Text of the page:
Still, we do our best to not let our fond personal memories stand in the way of the culinary truth, so bearing the sanctity of our mission in mind, we entered Sac's with a clean slate -- and the restaurant made it easy for us to stay true. The staff was low-key, accommodating, and efficient; the lighting appropriate for both a date and family night; the grapevine mural decorating the walls corny but appealing. The bread basket, which could easily have been filled with a perfunctory ciabatta, contained instead what appeared to be the yeasty, olive-oil-based focaccia that serves as a base for their delicious Sicilian slice. That's less a perfunctory gesture than a pre-meal meal.

For our money Sac's pizza is the best in the neighborhood, though we're open to changing that depending on what the every-restaurant-in-Astoria mission yields. But as we've pretty much exhausted the pizza menu, on this night, we ordered entrees. (Note also that ordering pizza by the pie is pricier than it should be.) Sac's is rightfully known for its medium-bodied, flavorful marinara -- reportedly seasoned with herbs grown on the owners' rooftops -- and the spinach ravioli showcases it well. Stuffed with fluffy ricotta, the ravioli, with its stripes of spinach dough, managed to be both light and substantial. The pollo rollatini was another success, with spinach and mozzarella carefully tucked into moist, tender chicken rolled into a dense and delicious cylindrical package.

Everything we ate was a success, actually, and Sac's can easily veer into excellence. We admit, though, that we sometimes wish there were more quirk at play. We'd love for them to surprise us with a wild choice on the menu, for the staff to show a bit more personality, for the Monday-night jazz trio to veer away from standards.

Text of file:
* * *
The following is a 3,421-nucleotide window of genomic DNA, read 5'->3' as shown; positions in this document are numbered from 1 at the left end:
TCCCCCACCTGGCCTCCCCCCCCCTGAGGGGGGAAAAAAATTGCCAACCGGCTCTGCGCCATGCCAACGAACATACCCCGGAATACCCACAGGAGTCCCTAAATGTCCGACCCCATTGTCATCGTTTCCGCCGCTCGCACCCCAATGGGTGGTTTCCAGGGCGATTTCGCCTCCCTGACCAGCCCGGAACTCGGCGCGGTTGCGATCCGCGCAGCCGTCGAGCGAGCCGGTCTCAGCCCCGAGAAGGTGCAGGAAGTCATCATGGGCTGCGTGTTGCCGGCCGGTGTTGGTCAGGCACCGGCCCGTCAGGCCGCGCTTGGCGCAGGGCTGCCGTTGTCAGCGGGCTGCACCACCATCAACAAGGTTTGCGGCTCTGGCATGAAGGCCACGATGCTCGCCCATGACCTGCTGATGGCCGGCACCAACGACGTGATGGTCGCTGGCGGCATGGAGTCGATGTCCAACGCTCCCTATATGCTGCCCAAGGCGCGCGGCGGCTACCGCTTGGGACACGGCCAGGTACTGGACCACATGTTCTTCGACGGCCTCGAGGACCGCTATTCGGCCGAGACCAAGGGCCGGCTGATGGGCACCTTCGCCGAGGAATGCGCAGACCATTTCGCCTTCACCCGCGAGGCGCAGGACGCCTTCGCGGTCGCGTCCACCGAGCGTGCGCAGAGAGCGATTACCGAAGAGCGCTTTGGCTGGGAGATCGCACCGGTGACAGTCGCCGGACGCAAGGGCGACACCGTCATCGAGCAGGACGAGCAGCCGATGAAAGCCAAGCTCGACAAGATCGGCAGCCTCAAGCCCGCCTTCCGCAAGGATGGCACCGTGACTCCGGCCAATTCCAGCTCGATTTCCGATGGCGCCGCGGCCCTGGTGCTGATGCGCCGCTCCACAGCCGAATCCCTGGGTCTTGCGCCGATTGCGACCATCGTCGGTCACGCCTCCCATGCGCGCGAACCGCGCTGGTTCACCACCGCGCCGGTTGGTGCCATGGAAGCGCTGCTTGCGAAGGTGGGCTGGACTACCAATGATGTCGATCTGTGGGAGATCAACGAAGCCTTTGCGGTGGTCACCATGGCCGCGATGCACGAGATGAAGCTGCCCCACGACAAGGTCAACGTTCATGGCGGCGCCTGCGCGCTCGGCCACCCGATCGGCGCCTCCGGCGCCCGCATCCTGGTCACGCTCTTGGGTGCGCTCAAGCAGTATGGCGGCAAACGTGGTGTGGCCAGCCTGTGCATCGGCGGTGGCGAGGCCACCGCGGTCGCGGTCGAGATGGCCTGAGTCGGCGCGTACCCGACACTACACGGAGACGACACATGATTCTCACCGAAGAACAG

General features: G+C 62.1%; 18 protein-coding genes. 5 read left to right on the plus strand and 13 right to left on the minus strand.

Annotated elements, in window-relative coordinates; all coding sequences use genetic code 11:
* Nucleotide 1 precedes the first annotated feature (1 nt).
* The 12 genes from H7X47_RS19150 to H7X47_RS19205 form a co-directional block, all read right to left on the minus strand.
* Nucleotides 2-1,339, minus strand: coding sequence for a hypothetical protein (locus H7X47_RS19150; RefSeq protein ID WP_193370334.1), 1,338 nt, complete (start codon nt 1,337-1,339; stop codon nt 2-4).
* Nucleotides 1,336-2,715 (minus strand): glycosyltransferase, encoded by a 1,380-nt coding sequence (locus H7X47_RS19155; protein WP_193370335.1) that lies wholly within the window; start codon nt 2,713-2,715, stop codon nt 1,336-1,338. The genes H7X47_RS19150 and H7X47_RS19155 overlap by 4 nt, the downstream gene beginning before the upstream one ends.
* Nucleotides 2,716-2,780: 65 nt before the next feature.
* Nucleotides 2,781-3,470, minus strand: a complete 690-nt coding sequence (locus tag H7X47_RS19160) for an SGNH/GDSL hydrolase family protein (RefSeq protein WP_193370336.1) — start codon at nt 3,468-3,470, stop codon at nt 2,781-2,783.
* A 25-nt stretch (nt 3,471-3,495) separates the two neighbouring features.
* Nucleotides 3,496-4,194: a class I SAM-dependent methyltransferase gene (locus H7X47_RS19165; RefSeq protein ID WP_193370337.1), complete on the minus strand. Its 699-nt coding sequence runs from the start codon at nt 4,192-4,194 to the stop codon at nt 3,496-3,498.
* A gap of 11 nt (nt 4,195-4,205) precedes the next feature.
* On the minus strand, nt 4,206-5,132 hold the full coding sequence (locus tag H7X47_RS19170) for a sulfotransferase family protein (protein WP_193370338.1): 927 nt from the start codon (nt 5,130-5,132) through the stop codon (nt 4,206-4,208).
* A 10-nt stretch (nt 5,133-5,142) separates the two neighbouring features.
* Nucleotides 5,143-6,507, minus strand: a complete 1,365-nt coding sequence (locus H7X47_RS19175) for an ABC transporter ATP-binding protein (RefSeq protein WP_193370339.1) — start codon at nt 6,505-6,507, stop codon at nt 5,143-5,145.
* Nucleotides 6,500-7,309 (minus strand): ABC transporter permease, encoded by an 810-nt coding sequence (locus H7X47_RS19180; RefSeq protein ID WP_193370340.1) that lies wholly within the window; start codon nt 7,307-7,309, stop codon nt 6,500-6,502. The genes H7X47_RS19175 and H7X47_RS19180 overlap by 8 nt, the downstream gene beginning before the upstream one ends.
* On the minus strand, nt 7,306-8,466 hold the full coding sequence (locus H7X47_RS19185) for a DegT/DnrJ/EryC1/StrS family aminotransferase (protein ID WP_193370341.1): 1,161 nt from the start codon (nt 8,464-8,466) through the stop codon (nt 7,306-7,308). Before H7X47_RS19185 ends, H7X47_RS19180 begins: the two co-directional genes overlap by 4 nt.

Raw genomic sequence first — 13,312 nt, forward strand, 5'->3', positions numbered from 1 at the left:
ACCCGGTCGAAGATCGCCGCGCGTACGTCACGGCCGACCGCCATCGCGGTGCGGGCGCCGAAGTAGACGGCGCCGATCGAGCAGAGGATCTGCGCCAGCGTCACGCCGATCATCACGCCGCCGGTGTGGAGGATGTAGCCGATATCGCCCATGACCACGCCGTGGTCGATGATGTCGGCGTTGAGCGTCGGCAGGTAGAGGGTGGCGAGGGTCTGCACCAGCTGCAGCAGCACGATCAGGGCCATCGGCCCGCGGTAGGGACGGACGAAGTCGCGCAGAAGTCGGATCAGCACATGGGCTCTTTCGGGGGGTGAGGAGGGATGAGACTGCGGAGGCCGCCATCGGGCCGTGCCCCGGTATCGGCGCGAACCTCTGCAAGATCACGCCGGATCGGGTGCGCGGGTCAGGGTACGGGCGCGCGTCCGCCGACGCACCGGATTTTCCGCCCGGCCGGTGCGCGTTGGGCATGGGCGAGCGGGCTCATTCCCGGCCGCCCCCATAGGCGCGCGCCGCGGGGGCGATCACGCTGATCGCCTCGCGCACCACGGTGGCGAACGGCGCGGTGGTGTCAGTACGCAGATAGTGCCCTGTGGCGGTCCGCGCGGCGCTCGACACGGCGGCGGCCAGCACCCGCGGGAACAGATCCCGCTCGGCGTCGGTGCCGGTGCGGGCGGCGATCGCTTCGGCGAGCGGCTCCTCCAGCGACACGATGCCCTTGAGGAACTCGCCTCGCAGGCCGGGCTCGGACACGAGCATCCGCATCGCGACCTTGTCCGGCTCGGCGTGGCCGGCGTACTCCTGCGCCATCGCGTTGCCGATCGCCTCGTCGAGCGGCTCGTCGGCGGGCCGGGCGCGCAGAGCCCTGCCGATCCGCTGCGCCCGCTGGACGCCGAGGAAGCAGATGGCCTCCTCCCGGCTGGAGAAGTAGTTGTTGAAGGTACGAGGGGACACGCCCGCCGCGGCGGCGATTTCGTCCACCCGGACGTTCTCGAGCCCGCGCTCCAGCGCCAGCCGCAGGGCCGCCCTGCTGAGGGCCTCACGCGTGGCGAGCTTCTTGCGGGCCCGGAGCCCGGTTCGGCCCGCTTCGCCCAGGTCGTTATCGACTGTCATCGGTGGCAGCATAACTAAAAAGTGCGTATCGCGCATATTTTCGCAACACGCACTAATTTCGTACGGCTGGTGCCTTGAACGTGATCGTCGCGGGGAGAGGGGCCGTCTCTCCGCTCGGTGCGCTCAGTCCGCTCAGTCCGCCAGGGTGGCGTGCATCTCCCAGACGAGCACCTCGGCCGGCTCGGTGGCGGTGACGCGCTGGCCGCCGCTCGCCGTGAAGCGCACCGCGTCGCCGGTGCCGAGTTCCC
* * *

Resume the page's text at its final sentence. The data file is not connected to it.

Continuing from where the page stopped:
But asking for this would be like asking your grocery store to pipe in John Zorn instead of E.L.O. just to suit your taste: Unconventional is not what Sac's is after, nor should it be. A neighborhood place depends on reliability, not caprice. So we'll bask in Sac's success, marinara-dipped slice in hand, and be thankful.

Price: A little expensive relative to other Italian places for entrees and pies; slices are competitive with others.
Will we go again? It was our regular pizzeria before beginning this mission, and there's no reason to change that.

Tuesday, March 4, 2008

At the Lost Table (Time Cafe, 44-18 Broadway)

Sometimes it happens: You become the Lost Table. You don't get menus; you don't get water; your beverage order isn't taken. Patrons who came in after you are served promptly while you languish, forgotten. Surrounding tables get water and coffee refills while you stare into space, dehydrated, wondering what you did to piss everybody off. Does the waiter not know you're there? Did the hostess neglect to inform the staff of your presence? Does every server assume another staffer is responsible for you? Whatever the reason for the neglect, once you're finally noticed, your server realizes she has no incentive to rectify the wrongs already perpetrated. In her mind, the tip cannot be salvaged, so she continues to ignore you, giving her attention to the Favored Tables.